December 21, 2015

Invasive Seaweed Sargassum horneri Spreading in Southern California

Reef Check divers recording the presence of S. horneri at Catalina Island in the spring of 2015

By Charleen Conlogue, Reef Check California Southern California Volunteer Coordinator

A recent scientific paper in the Journal 'BioInvasion Records' documented the rapid increase and spread of an invasive alga named Sargassum horneri along the coast of Southern California and down into Baja California, Mexico. The seaweed, which is native to the west coast of Japan and South Korea, was first detected in Southern California in 2003 when it was spotted near Long Beach. Reef Check has been tracking this species since 2006 and the data collected by our citizen scientists was used as the basis for this publication. The paper states: “The geographic expansion of S. horneri is characterized by isolated introductions to new islands and locations on the mainland widely separated from existing populations, followed by the steady colonization of surrounding areas.” According to co-author Dr. Jan Freiwald, who is also the Director of Reef Check's California Program, Reef Check's consistent monitoring of the kelp forest ecosystems throughout Southern California allowed us to track changes in the S. horneri distribution.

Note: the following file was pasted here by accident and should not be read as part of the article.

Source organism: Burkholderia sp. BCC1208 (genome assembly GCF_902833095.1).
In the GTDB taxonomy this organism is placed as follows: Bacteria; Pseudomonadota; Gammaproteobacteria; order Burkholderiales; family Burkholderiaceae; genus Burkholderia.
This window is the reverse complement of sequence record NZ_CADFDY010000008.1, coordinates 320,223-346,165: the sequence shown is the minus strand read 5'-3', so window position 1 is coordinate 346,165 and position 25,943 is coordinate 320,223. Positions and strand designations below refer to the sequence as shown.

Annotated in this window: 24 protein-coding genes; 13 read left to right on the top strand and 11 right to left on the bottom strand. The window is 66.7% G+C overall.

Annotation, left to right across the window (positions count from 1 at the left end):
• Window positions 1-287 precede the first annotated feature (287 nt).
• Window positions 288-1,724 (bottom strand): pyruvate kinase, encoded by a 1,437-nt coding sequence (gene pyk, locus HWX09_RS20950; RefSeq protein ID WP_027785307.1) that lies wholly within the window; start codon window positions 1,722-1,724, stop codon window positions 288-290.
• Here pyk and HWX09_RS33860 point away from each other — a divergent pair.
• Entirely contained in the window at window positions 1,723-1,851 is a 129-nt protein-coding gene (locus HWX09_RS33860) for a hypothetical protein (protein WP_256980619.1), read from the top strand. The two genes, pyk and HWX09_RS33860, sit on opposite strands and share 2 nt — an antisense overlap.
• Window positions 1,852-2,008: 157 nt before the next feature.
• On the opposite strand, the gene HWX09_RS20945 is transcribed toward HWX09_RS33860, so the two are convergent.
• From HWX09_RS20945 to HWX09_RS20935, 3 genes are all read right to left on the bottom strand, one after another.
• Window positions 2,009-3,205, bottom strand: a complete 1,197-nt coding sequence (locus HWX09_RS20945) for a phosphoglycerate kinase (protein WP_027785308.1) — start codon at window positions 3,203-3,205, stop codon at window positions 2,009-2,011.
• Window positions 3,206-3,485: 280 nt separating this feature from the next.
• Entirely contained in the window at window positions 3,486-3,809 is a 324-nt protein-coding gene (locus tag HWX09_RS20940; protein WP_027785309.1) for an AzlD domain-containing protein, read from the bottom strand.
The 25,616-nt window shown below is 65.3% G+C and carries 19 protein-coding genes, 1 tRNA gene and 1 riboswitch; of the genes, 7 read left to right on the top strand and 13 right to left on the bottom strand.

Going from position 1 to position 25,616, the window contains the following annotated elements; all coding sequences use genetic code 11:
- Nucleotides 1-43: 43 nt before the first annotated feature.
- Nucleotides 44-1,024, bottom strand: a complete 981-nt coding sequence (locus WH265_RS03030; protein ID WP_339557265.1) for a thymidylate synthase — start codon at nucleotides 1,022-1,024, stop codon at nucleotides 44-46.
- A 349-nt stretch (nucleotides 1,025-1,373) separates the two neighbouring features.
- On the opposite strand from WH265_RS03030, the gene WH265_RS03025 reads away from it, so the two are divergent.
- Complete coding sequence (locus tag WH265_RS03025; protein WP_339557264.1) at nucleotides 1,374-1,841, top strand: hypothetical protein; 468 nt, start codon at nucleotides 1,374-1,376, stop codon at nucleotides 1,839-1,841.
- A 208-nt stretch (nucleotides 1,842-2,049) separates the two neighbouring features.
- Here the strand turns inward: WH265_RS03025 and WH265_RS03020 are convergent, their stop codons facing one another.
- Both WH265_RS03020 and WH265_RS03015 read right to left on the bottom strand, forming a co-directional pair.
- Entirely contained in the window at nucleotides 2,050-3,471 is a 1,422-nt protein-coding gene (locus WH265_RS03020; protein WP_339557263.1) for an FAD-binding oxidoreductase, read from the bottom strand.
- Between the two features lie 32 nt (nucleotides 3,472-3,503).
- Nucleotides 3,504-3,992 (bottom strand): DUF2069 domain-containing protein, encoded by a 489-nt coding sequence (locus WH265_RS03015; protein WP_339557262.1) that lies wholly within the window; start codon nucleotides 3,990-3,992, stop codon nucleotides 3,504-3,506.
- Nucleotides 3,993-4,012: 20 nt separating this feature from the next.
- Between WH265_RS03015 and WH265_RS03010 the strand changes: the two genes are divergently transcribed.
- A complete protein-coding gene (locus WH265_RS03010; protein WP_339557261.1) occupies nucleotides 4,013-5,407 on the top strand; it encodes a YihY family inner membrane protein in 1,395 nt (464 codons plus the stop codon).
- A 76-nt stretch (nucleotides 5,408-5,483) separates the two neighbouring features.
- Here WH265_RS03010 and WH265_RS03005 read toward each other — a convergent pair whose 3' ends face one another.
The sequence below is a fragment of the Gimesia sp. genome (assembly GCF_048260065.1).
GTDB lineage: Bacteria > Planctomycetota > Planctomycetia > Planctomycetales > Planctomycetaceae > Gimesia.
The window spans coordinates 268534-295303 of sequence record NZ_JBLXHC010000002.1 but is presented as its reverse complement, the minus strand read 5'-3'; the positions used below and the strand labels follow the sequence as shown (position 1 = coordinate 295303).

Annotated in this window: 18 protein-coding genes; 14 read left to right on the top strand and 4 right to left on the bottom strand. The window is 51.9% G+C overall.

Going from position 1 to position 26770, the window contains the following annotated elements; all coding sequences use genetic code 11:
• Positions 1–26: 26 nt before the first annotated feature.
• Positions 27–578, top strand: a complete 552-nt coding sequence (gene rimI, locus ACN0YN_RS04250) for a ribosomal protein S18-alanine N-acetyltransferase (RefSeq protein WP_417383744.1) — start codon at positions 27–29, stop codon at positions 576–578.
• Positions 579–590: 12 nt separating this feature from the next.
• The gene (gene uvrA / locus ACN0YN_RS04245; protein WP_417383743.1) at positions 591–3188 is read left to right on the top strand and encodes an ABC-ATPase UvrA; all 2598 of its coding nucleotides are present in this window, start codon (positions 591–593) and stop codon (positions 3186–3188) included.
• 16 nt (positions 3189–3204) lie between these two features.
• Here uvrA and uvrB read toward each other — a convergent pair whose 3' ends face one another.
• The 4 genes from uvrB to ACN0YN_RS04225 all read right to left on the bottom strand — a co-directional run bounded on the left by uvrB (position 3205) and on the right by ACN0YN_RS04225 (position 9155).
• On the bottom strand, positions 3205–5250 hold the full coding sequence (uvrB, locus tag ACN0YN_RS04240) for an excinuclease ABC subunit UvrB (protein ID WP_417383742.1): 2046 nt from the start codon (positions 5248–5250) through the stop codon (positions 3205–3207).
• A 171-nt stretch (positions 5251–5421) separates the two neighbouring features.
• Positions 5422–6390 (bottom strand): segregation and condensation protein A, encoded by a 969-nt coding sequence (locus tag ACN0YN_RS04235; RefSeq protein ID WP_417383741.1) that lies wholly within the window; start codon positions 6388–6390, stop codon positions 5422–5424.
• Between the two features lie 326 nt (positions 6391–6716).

The rapid spread of S. horneri is affected by both natural dispersal and humans moving individuals unintentionally. For example, divers or boats dislodging algae or fouling of vessels might transport algae to new locations. Based on the water temperature that S. horneri typically prefers, researchers predict further spread of S. horneri along the Baja coast, and if the ocean warms in the future, it may cause S. horneri to continue expanding northward along the California coast.

In response to the rapid spread of this invasive algae, Reef Check California recently revised its monitoring protocol so that our citizen scientists are not only recording the presence or absence of this species at our monitoring sites, but also quantifying the amount of S. horneri found at each site. With 90 monitoring sites statewide and three monitoring regions in Baja, Reef Check California will continue to look for this invasive species and report on its spread. Reef Check's observations of S. horneri can be found on our online database – the Global Reef Tracker.

Citation: Marks, L. M., et al. (2015). Range expansion of a non-native, invasive macroalga Sargassum horneri (Turner) C. Agardh, 1820 in the eastern Pacific. BioInvasions Records, 4(4), 243-248.

Chronology of geographic expansion of S. horneri in the southern California, USA (A) and Baja California, México (B) regions